The region of interest for data collection consisted of cancellous bone tissue within the proximal tibial metaphysis in an area beginning 0.75 mm distal to the growth plate/metaphyseal junction, which excludes the primary spongiosa. Histomorphometric measurements were performed with the Bioquant Bone Morphometry System (R&M Biometrics Corp., Nashville, TN, USA) and the Osteomeasure/Trabecular Analysis System (Osteometrics, Inc., Atlanta, GA, USA). Cancellous bone volume was measured in stained sections at a magnification of 20×. Osteoid volume, as a percentage of bone tissue area, and osteoblast, osteoid, and osteoclast surfaces, as percentages of total cancellous perimeter, were measured in the same sections at 200×. Fluorochrome-based indices of bone formation, including mineralizing surface (% cancellous bone perimeter with double fluorochrome labels) and mineral apposition rate, were measured at 200× in the thicker, unstained sections. Values for mineral apposition rate were not corrected for obliquity of the plane of section in cancellous bone [20]. Bone formation rate (surface referent) was calculated by multiplying mineralizing surface by mineral apposition rate [20].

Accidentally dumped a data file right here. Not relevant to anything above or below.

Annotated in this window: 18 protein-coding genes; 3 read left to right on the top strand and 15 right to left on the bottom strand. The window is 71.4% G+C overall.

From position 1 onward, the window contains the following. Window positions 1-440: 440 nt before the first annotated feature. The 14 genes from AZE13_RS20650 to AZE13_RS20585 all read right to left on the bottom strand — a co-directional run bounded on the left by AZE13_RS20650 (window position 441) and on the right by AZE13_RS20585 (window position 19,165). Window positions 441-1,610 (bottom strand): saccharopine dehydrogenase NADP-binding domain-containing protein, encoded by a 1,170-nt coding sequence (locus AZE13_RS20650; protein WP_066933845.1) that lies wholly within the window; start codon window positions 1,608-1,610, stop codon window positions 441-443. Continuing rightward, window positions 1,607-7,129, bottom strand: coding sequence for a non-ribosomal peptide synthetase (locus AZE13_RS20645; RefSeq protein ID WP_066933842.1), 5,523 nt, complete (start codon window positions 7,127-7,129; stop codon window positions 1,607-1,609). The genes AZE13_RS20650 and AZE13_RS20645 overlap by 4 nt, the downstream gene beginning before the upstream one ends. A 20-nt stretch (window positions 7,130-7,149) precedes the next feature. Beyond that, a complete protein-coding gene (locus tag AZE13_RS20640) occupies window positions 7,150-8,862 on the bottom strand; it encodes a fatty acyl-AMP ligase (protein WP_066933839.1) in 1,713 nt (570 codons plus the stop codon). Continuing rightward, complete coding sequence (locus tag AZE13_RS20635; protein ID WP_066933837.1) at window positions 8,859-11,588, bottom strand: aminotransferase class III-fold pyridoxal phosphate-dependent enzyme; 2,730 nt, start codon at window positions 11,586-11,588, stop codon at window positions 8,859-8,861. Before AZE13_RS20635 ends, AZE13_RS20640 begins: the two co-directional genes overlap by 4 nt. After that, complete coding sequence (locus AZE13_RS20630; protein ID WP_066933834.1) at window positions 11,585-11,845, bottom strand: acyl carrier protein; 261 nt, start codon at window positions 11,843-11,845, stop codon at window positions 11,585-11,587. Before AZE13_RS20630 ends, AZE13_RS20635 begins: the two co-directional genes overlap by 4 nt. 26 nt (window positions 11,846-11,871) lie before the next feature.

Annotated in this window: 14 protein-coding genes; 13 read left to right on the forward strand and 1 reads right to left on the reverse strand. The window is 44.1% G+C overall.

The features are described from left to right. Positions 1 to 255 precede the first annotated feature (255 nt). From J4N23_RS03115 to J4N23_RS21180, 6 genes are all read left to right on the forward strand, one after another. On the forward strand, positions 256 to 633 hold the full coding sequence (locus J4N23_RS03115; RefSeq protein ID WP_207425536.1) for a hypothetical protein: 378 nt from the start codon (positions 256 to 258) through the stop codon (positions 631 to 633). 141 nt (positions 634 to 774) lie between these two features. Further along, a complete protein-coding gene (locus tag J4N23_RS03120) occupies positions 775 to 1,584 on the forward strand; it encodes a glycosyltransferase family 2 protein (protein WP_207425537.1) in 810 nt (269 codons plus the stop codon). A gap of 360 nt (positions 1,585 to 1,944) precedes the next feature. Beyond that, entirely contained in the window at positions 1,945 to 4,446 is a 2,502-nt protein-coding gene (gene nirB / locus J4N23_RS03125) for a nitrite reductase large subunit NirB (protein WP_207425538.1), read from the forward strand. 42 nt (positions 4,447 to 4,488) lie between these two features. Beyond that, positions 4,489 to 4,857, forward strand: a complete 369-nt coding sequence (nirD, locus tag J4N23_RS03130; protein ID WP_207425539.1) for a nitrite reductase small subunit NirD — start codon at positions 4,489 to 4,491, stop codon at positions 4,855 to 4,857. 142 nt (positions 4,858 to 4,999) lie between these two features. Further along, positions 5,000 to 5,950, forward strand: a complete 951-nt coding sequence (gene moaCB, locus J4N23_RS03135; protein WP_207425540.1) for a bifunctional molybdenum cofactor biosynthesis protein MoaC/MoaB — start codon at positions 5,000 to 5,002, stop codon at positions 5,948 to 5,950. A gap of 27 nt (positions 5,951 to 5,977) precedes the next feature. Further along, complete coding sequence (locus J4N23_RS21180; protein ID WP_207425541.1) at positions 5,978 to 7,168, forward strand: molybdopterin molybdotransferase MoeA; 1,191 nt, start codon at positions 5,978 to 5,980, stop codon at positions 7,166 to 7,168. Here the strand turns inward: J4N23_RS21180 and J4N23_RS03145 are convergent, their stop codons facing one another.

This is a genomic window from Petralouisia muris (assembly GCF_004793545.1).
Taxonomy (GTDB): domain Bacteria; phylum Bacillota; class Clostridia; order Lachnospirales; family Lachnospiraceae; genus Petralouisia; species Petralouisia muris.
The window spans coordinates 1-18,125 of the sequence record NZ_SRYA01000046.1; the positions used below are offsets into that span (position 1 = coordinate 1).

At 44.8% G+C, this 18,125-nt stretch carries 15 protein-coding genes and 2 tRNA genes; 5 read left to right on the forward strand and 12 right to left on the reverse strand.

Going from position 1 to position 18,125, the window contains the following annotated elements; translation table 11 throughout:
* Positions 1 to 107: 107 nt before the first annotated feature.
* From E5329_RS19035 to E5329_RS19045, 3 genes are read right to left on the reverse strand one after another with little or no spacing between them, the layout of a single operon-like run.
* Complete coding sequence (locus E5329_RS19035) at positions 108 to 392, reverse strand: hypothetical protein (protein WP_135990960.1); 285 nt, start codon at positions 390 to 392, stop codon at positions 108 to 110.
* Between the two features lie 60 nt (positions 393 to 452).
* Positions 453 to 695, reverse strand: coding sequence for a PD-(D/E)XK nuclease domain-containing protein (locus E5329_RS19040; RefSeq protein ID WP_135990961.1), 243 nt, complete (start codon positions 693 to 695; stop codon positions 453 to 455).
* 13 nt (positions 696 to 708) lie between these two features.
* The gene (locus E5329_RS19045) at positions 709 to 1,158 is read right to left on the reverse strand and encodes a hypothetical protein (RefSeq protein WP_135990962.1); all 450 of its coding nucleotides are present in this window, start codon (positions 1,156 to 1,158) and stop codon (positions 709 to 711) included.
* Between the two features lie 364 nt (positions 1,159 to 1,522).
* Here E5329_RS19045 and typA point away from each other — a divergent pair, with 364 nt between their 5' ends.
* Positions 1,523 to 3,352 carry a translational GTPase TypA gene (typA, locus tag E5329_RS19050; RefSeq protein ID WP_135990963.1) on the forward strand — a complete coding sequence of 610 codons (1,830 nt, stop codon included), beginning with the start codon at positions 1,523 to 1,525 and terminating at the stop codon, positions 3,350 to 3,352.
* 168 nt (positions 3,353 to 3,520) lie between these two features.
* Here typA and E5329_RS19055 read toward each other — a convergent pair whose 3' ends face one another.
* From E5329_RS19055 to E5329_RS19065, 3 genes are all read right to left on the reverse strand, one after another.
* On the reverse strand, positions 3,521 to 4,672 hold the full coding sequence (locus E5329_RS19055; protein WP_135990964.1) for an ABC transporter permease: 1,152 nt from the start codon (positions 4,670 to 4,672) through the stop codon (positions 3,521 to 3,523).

Cortical bone histomorphometry